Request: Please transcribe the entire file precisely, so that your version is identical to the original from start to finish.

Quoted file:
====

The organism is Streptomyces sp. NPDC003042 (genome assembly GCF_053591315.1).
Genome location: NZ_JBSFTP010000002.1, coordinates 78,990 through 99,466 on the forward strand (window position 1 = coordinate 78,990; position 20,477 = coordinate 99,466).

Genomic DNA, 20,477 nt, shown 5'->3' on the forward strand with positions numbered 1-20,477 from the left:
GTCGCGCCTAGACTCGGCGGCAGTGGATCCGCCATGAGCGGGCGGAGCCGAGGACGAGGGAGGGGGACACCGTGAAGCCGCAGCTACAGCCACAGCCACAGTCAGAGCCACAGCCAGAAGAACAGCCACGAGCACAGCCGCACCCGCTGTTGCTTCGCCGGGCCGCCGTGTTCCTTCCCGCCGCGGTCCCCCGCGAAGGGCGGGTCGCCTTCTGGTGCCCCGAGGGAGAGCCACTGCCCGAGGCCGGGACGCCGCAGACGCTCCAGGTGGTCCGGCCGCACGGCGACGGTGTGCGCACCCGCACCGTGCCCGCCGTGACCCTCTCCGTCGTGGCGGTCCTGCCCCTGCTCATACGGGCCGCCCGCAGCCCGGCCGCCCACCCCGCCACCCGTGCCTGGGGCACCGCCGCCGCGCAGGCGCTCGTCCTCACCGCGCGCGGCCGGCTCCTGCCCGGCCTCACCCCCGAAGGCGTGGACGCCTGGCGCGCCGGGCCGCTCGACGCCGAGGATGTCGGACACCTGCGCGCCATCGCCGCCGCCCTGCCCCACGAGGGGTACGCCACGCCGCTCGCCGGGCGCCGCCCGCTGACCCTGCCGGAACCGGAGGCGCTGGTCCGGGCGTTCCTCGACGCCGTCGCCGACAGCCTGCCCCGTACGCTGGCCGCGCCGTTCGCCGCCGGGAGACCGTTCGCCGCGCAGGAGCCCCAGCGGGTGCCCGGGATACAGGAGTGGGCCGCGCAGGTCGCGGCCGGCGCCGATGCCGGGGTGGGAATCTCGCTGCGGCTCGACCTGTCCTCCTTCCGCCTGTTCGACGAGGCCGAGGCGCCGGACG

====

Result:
The organism is Streptomyces sp. NPDC003042 (genome assembly GCF_053591315.1).
Genome location: NZ_JBSFTP010000002.1, coordinates 78,990 through 99,466 on the forward strand (window position 1 = coordinate 78,990; position 20,477 = coordinate 99,466).

Genomic DNA, 20,477 nt, shown 5'->3' on the forward strand with positions numbered 1-20,477 from the left:
GTCGCGCCTAGACTCGGCGGCAGTGGATCCGCCATGAGCGGGCGGAGCCGAGGACGAGGGAGGGGGACACCGTGAAGCCGCAGCTACAGCCACAGCCACAGTCAGAGCCACAGCCAGAAGAACAGCCACGAGCACAGCCGCACCCGCTGTTGCTTCGCCGGGCCGCCGTGTTCCTTCCCGCCGCGGTCCCCCGCGAAGGGCGGGTCGCCTTCTGGTGCCCCGAGGGAGAGCCACTGCCCGAGGCCGGGACGCCGCAGACGCTCCAGGTGGTCCGGCCGCACGGCGACGGTGTGCGCACCCGCACCGTGCCCGCCGTGACCCTCTCCGTCGTGGCGGTCCTGCCCCTGCTCATACGGGCCGCCCGCAGCCCGGCCGCCCACCCCGCCACCCGTGCCTGGGGCACCGCCGCCGCGCAGGCGCTCGTCCTCACCGCGCGCGGCCGGCTCCTGCCCGGCCTCACCCCCGAAGGCGTGGACGCCTGGCGCGCCGGGCCGCTCGACGCCGAGGATGTCGGACACCTGCGCGCCATCGCCGCCGCCCTGCCCCACGAGGGGTACGCCACGCCGCTCGCCGGGCGCCGCCCGCTGACCCTGCCGGAACCGGAGGCGCTGGTCCGGGCGTTCCTCGACGCCGTCGCCGACAGCCTGCCCCGTACGCTGGCCGCGCCGTTCGCCGCCGGGAGACCGTTCGCCGCGCAGGAGCCCCAGCGGGTGCCCGGGATACAGGAGTGGGCCGCGCAGGTCGCGGCCGGCGCCGATGCCGGGGTGGGAATCTCGCTGCGGCTCGACCTGTCCTCCTTCCGCCTGTTCGACGAGGCCGAGGCGCCGGACG